From ‘Union of States’ to ‘Bharat Jodo’, Rahul Gandhi’s politics of ad-hockism

Mahatma Gandhi famously used political tours to connect with the people and turn their minds against the ruling dispensation. His most famous yatra was Dandi March, with a single point agenda of removing salt tax. However, he conducted many other tours for various purposes – for understanding the country better in the 1910s, for removal of untouchability in the 1930s, and for calming communal tensions in the 1940s. Many leaders since the Mahatma have used tours, without any elections in sight, to reap rich dividends during elections. The L. K. Advani led Ram Rath Yatra of the BJP led to creation of a large and permanent votebank and cadre for the party. More recently, in Andhra Pradesh, Jagan Reddy did a padayatra(walkathon) over more than a year, covered more than 3500 KM between 2017-19 and came to power with a huge majority in 2019.

The success of these and other such yatras has undoubtedly influenced the Bharat Jodo Yatra of Congress Party, which started on 7th of September from Kanyakumari. Led by Rahul Gandhi, the de-facto leader of the party, it will culminate in Jammu and Kashmir, covering 12 states in about 150 days. However, it is the ad-hockism of Rahul Gandhi brand of politics that fails to inspire any confidence in his yatras. However, just a few months ago in May, he claimed that India is not even a nation! In a bid to perhaps placate the radical Tamil separatists of DMK, he compared the country to the European Union and falsely claimed that India is not described as a nation in the constitution. From there to now claiming that he wants to “unite the nation”, the political inconsistency of Rahul Gandhi would definitely be troubling the saner heads in the Congress party. The recent resignation letter of Ghulam Nabi Azad reflects the same.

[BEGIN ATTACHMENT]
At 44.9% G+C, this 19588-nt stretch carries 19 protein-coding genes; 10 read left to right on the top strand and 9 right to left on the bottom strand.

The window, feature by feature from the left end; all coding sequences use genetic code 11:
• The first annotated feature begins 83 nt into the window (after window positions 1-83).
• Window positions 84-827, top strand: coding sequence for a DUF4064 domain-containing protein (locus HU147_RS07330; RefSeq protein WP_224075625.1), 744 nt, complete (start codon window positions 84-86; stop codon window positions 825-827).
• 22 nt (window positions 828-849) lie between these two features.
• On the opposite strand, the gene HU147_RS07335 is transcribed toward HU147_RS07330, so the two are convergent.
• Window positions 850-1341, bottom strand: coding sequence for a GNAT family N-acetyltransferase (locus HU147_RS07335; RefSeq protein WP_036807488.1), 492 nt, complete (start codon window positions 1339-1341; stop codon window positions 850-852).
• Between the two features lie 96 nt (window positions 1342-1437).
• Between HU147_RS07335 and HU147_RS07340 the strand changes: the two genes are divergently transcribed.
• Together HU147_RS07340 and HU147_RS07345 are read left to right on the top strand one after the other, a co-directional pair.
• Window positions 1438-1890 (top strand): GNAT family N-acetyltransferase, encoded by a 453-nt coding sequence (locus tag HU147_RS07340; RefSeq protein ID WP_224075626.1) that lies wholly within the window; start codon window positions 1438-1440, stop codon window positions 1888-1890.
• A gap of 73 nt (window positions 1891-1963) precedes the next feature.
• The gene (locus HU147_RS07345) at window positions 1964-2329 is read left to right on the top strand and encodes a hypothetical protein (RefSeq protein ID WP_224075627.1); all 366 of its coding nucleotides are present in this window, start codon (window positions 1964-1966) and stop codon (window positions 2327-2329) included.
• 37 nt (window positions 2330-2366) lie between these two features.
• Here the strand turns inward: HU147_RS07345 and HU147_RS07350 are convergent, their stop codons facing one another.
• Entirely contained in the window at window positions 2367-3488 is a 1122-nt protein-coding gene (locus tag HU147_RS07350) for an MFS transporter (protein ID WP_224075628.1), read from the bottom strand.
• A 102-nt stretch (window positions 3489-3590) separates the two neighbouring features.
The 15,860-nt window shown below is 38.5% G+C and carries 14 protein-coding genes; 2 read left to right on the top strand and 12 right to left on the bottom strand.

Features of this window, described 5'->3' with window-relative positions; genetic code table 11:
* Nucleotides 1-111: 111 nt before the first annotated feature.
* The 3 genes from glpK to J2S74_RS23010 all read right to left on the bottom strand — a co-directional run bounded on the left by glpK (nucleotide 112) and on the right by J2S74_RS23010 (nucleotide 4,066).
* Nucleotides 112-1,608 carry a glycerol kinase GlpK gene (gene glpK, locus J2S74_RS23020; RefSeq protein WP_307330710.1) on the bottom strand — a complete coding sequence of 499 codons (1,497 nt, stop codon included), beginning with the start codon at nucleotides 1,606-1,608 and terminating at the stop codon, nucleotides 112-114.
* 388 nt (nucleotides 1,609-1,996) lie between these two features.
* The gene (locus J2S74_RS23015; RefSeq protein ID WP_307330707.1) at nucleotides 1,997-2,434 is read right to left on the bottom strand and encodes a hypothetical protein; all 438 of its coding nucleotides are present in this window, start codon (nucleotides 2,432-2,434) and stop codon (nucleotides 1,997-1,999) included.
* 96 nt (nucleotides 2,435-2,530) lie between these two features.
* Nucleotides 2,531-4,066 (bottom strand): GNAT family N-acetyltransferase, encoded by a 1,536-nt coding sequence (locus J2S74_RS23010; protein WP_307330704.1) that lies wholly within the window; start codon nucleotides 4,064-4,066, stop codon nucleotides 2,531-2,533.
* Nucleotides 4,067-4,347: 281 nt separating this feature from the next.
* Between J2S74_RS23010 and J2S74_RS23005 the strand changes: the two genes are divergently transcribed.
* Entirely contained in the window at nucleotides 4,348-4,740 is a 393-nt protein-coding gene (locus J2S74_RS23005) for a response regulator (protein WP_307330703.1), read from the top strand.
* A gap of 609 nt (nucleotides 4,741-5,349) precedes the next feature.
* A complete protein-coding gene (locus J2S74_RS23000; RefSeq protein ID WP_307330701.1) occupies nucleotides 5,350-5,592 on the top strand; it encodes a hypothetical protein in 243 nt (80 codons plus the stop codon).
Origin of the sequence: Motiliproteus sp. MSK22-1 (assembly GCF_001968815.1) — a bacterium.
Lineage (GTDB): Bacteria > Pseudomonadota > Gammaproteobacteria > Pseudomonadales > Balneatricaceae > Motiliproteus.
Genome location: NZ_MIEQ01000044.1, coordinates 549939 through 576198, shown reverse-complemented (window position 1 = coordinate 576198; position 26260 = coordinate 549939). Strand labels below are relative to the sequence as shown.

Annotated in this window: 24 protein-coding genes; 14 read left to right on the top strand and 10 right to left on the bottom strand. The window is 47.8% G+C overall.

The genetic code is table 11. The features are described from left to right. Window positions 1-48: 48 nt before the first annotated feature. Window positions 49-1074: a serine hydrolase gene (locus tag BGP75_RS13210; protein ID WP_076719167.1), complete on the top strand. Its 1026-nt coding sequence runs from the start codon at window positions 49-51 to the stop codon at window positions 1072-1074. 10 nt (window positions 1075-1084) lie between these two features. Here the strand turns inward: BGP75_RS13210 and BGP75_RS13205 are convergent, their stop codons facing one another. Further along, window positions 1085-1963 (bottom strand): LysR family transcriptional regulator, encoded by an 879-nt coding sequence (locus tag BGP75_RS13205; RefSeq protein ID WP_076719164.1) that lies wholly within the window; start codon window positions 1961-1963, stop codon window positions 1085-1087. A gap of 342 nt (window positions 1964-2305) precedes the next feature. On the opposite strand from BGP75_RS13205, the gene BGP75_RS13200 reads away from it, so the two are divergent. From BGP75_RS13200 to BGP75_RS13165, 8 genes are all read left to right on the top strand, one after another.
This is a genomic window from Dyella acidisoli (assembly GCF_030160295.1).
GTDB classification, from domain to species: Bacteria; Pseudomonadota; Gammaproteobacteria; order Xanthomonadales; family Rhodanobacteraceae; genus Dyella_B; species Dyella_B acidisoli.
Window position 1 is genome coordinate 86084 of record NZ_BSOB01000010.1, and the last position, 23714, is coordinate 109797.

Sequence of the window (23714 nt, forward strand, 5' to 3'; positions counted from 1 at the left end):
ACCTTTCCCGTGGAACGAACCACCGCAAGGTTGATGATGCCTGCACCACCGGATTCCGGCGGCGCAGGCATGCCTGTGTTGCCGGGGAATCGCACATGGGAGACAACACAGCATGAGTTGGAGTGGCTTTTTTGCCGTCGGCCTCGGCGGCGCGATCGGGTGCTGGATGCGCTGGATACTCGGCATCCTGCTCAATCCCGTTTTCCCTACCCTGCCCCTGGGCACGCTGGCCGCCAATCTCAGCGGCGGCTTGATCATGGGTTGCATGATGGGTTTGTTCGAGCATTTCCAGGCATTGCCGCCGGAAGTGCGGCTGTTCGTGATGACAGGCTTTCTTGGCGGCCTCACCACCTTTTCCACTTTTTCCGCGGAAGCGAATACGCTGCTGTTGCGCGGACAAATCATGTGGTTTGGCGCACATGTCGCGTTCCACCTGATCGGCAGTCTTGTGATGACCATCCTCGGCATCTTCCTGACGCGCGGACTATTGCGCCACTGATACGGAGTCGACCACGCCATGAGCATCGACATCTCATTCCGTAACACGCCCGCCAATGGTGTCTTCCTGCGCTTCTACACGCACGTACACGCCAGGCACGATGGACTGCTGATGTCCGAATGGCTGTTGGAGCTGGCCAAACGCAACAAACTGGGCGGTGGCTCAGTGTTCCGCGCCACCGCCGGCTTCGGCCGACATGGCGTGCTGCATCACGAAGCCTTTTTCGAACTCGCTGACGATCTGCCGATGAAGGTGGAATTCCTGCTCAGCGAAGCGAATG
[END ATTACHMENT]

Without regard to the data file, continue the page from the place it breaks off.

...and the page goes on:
The inconsistency of Rahul Gandhi has confounded the party cadres loyal to the ideology and led to promotion of those personally loyal to him, regardless of merit. This ad-hockism also reflects in his interaction with various religious sects. A video clip of a certain fanatic Christian priest of Tamil Nadu is already doing rounds in which the pastor is seen proclaiming that “Jesus is the only God” and then explicitly denying the divinity of Hindu Gods. Rahul Gandhi does not object to this and has not since condemned that statement. During election seasons, he often does rounds of temples, has been promoted as a “janeudhari Brahmin” and was publicly given deeksha by a controversial Lingayat preacher. The impact of all this is not as intended – that is strengthening his secular credentials, but it does harm the Congress- it strengthens the suspicion of average Hindus regarding his religious affiliation.

All successful political movements have had a core political ideology with a leader with a visible commitment to that ideology. Even Congress used to have it till the times of Indira Gandhi. The BJP has its Hindutva and even the AAP has its claimed USPs, which it never fails to advertise. Congress of today on the other hand stands on shaky legs. The ideology of the rights based welfare state it wanted to build during UPA years has been implemented in a better manner by the BJP. The stain of corruption on the party still upsets the urban middle class so much that they would rather vote for any other party than Congress. In such a situation, rather than building a new platform ideologically consistent with Congress of old and taking help of old Congress hands for the same, Rahul Gandhi has started this yatra. If this yatra helps Rahul Gandhi in understanding the country better, it would still be worthwhile. As of now, it looks that Rahul Gandhi needs to do “Congress Jodo” before setting his hopes too high.

This article first appeared in Times of India Opinion.

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